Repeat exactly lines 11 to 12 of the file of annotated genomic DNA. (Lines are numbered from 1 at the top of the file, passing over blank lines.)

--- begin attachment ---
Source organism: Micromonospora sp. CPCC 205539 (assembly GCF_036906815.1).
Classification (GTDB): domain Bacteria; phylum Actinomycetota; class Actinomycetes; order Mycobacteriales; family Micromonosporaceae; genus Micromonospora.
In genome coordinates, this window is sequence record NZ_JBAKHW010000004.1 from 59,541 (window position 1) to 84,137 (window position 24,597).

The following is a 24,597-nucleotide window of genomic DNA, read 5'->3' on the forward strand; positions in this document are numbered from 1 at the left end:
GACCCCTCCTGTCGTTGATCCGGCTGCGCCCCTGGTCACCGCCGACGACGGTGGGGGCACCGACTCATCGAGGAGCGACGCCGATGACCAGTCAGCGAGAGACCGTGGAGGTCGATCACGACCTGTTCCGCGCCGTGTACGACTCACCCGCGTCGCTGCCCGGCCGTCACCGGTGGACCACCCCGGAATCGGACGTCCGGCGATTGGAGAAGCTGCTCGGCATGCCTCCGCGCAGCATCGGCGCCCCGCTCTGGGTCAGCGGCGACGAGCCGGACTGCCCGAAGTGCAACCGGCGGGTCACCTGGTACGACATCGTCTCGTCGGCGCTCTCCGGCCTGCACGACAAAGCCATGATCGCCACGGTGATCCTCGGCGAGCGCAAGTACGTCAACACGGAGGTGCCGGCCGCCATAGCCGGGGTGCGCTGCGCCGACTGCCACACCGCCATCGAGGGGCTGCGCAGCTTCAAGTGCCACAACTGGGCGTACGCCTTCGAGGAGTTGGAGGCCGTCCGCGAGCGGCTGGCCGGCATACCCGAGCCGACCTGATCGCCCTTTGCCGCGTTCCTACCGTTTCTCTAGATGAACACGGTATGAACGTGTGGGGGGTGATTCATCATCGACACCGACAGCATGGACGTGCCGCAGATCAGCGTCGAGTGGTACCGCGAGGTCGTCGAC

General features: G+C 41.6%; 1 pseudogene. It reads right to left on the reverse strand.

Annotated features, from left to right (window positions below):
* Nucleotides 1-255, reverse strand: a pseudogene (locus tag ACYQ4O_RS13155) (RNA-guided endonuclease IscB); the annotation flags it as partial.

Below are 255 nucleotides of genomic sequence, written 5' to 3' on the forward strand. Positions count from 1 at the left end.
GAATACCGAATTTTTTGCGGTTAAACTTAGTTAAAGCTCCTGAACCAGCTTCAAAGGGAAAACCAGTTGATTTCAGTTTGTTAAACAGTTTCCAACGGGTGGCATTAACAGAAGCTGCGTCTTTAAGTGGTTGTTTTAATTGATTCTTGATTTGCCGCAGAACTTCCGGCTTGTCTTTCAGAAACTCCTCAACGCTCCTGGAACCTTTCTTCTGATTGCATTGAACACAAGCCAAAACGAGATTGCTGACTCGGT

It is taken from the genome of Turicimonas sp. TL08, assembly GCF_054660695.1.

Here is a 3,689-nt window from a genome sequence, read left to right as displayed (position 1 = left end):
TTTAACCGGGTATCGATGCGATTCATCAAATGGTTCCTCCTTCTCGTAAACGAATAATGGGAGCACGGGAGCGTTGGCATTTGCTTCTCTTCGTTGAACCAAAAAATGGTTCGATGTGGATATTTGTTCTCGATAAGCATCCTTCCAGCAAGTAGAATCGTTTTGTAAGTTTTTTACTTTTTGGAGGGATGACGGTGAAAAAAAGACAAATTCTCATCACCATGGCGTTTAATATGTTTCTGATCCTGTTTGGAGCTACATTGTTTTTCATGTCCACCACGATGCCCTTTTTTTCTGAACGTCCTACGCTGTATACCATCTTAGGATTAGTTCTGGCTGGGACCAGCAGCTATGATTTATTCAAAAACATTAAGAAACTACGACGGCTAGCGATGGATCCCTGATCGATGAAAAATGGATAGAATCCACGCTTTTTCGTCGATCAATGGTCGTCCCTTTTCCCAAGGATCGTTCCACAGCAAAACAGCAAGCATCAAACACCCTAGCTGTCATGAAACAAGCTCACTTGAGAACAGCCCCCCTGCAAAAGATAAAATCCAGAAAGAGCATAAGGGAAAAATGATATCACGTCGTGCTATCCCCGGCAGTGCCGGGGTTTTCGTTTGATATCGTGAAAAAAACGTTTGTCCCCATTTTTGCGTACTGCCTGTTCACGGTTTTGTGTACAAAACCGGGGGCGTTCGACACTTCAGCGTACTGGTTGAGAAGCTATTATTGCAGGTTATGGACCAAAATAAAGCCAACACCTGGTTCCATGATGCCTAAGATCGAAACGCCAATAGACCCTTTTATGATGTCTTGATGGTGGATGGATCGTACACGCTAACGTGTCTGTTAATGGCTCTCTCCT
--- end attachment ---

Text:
It is taken from the genome of Turicimonas sp. TL08, assembly GCF_054660695.1.

Here is a 3,689-nt window from a genome sequence, read left to right as displayed (position 1 = left end):